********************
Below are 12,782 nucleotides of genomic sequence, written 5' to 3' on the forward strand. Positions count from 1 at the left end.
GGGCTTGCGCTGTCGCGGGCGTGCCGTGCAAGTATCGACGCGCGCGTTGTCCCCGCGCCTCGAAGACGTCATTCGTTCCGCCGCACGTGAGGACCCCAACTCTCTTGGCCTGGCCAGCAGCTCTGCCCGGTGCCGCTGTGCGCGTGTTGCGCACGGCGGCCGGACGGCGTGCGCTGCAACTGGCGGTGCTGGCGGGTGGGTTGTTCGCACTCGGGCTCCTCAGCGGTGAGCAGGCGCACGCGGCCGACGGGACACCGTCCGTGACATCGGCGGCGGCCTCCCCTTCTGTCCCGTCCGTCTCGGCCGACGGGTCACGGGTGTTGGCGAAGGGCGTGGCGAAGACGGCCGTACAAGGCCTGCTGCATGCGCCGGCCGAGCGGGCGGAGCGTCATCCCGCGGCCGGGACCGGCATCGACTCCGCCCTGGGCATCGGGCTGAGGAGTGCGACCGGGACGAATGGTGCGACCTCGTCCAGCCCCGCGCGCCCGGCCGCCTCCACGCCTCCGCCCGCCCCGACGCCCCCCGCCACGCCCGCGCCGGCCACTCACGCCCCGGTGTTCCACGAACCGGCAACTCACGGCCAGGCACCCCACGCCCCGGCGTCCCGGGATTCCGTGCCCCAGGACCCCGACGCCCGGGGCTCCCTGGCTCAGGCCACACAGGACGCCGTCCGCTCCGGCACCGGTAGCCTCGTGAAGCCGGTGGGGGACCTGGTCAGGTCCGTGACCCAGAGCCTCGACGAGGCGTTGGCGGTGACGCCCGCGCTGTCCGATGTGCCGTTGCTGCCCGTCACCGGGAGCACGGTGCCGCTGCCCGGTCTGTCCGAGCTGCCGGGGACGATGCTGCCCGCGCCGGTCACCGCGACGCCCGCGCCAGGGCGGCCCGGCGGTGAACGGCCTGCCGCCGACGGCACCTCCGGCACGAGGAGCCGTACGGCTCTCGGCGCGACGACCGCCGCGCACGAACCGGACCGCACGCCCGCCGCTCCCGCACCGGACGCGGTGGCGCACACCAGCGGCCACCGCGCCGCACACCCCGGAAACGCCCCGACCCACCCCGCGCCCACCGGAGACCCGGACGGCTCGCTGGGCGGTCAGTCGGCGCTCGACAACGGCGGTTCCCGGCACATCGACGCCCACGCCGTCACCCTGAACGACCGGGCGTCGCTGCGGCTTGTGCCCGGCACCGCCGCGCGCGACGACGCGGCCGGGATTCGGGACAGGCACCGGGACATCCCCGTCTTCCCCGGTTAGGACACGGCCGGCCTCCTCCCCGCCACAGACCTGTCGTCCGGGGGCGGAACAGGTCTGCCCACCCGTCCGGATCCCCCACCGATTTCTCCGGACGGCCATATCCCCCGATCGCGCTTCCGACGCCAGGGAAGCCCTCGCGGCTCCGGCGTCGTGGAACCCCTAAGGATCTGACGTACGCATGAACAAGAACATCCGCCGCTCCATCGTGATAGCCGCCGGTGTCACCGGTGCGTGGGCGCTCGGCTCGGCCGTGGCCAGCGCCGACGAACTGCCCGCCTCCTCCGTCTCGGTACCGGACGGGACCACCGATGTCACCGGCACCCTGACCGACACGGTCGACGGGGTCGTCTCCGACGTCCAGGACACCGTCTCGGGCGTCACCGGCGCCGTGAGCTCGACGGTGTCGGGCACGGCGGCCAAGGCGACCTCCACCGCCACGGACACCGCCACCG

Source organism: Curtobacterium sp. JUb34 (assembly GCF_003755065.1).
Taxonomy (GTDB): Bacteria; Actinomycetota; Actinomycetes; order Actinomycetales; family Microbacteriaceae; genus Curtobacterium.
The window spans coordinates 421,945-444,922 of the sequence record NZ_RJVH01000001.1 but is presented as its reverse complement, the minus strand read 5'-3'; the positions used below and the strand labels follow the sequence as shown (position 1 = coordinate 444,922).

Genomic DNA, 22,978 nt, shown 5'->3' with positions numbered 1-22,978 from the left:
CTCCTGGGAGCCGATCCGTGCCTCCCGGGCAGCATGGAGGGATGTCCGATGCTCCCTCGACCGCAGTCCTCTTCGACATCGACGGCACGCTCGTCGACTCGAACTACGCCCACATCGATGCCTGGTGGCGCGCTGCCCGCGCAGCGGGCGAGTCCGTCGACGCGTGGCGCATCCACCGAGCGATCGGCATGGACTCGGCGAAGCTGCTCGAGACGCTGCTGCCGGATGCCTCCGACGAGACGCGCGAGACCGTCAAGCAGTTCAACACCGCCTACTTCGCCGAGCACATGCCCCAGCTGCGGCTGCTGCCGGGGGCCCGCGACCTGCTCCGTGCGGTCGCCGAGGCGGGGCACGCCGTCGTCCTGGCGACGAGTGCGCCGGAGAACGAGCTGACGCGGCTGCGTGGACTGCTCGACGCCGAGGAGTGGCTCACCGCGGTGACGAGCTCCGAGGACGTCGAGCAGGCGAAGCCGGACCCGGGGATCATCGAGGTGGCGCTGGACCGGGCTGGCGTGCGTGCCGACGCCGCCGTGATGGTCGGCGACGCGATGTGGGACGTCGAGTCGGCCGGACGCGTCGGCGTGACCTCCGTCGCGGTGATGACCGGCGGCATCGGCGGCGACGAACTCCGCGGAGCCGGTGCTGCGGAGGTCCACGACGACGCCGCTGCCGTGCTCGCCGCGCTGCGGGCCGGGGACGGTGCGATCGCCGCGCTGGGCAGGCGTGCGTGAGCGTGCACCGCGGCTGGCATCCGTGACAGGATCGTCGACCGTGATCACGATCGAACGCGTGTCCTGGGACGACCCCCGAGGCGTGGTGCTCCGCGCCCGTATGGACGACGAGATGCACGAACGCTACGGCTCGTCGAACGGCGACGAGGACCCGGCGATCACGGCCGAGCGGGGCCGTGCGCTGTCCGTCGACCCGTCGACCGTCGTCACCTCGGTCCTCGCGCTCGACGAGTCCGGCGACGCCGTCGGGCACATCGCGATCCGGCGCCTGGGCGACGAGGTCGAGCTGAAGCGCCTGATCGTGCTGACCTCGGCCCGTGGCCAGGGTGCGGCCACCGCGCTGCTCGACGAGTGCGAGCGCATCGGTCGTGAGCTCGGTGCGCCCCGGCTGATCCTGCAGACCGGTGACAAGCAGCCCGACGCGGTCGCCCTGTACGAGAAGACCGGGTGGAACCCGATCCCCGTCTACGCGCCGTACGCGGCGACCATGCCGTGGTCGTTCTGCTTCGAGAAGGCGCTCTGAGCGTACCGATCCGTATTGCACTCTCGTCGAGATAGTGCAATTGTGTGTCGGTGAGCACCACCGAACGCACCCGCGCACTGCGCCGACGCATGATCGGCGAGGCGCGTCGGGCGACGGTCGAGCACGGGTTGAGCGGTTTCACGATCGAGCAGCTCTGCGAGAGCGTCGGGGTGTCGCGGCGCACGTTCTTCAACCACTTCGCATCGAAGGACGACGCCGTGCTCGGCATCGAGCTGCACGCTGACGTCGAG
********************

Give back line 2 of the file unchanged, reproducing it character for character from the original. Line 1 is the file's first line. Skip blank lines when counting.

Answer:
GGGCTTGCGCTGTCGCGGGCGTGCCGTGCAAGTATCGACGCGCGCGTTGTCCCCGCGCCTCGAAGACGTCATTCGTTCCGCCGCACGTGAGGACCCCAACTCTCTTGGCCTGGCCAGCAGCTCTGCCCGGTGCCGCTGTGCGCGTGTTGCGCACGGCGGCCGGACGGCGTGCGCTGCAACTGGCGGTGCTGGCGGGTGGGTTGTTCGCACTCGGGCTCCTCAGCGGTGAGCAGGCGCACGCGGCCGACGGGACACCGTCCGTGACATCGGCGGCGGCCTCCCCTTCTGTCCCGTCCGTCTCGGCCGACGGGTCACGGGTGTTGGCGAAGGGCGTGGCGAAGACGGCCGTACAAGGCCTGCTGCATGCGCCGGCCGAGCGGGCGGAGCGTCATCCCGCGGCCGGGACCGGCATCGACTCCGCCCTGGGCATCGGGCTGAGGAGTGCGACCGGGACGAATGGTGCGACCTCGTCCAGCCCCGCGCGCCCGGCCGCCTCCACGCCTCCGCCCGCCCCGACGCCCCCCGCCACGCCCGCGCCGGCCACTCACGCCCCGGTGTTCCACGAACCGGCAACTCACGGCCAGGCACCCCACGCCCCGGCGTCCCGGGATTCCGTGCCCCAGGACCCCGACGCCCGGGGCTCCCTGGCTCAGGCCACACAGGACGCCGTCCGCTCCGGCACCGGTAGCCTCGTGAAGCCGGTGGGGGACCTGGTCAGGTCCGTGACCCAGAGCCTCGACGAGGCGTTGGCGGTGACGCCCGCGCTGTCCGATGTGCCGTTGCTGCCCGTCACCGGGAGCACGGTGCCGCTGCCCGGTCTGTCCGAGCTGCCGGGGACGATGCTGCCCGCGCCGGTCACCGCGACGCCCGCGCCAGGGCGGCCCGGCGGTGAACGGCCTGCCGCCGACGGCACCTCCGGCACGAGGAGCCGTACGGCTCTCGGCGCGACGACCGCCGCGCACGAACCGGACCGCACGCCCGCCGCTCCCGCACCGGACGCGGTGGCGCACACCAGCGGCCACCGCGCCGCACACCCCGGAAACGCCCCGACCCACCCCGCGCCCACCGGAGACCCGGACGGCTCGCTGGGCGGTCAGTCGGCGCTCGACAACGGCGGTTCCCGGCACATCGACGCCCACGCCGTCACCCTGAACGACCGGGCGTCGCTGCGGCTTGTGCCCGGCACCGCCGCGCGCGACGACGCGGCCGGGATTCGGGACAGGCACCGGGACATCCCCGTCTTCCCCGGTTAGGACACGGCCGGCCTCCTCCCCGCCACAGACCTGTCGTCCGGGGGCGGAACAGGTCTGCCCACCCGTCCGGATCCCCCACCGATTTCTCCGGACGGCCATATCCCCCGATCGCGCTTCCGACGCCAGGGAAGCCCTCGCGGCTCCGGCGTCGTGGAACCCCTAAGGATCTGACGTACGCATGAACAAGAACATCCGCCGCTCCATCGTGATAGCCGCCGGTGTCACCGGTGCGTGGGCGCTCGGCTCGGCCGTGGCCAGCGCCGACGAACTGCCCGCCTCCTCCGTCTCGGTACCGGACGGGACCACCGATGTCACCGGCACCCTGACCGACACGGTCGACGGGGTCGTCTCCGACGTCCAGGACACCGTCTCGGGCGTCACCGGCGCCGTGAGCTCGACGGTGTCGGGCACGGCGGCCAAGGCGACCTCCACCGCCACGGACACCGCCACCG